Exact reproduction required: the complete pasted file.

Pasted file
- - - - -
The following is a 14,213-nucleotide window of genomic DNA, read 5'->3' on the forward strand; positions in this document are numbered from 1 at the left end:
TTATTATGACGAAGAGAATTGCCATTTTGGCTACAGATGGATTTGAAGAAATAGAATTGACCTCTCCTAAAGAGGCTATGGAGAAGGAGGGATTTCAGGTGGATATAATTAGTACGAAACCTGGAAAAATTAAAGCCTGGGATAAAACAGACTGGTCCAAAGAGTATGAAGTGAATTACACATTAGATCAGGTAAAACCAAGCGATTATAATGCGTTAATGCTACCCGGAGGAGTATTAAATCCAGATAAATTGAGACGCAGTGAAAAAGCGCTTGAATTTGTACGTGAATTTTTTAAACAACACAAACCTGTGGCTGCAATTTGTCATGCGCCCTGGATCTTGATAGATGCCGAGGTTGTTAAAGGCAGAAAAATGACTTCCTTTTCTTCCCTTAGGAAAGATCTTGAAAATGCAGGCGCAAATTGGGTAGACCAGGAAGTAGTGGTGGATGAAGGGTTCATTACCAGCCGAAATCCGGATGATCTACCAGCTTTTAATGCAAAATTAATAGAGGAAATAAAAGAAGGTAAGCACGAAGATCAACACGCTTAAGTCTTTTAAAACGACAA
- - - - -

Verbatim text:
The following is a 14,213-nucleotide window of genomic DNA, read 5'->3' on the forward strand; positions in this document are numbered from 1 at the left end:
TTATTATGACGAAGAGAATTGCCATTTTGGCTACAGATGGATTTGAAGAAATAGAATTGACCTCTCCTAAAGAGGCTATGGAGAAGGAGGGATTTCAGGTGGATATAATTAGTACGAAACCTGGAAAAATTAAAGCCTGGGATAAAACAGACTGGTCCAAAGAGTATGAAGTGAATTACACATTAGATCAGGTAAAACCAAGCGATTATAATGCGTTAATGCTACCCGGAGGAGTATTAAATCCAGATAAATTGAGACGCAGTGAAAAAGCGCTTGAATTTGTACGTGAATTTTTTAAACAACACAAACCTGTGGCTGCAATTTGTCATGCGCCCTGGATCTTGATAGATGCCGAGGTTGTTAAAGGCAGAAAAATGACTTCCTTTTCTTCCCTTAGGAAAGATCTTGAAAATGCAGGCGCAAATTGGGTAGACCAGGAAGTAGTGGTGGATGAAGGGTTCATTACCAGCCGAAATCCGGATGATCTACCAGCTTTTAATGCAAAATTAATAGAGGAAATAAAAGAAGGTAAGCACGAAGATCAACACGCTTAAGTCTTTTAAAACGACAA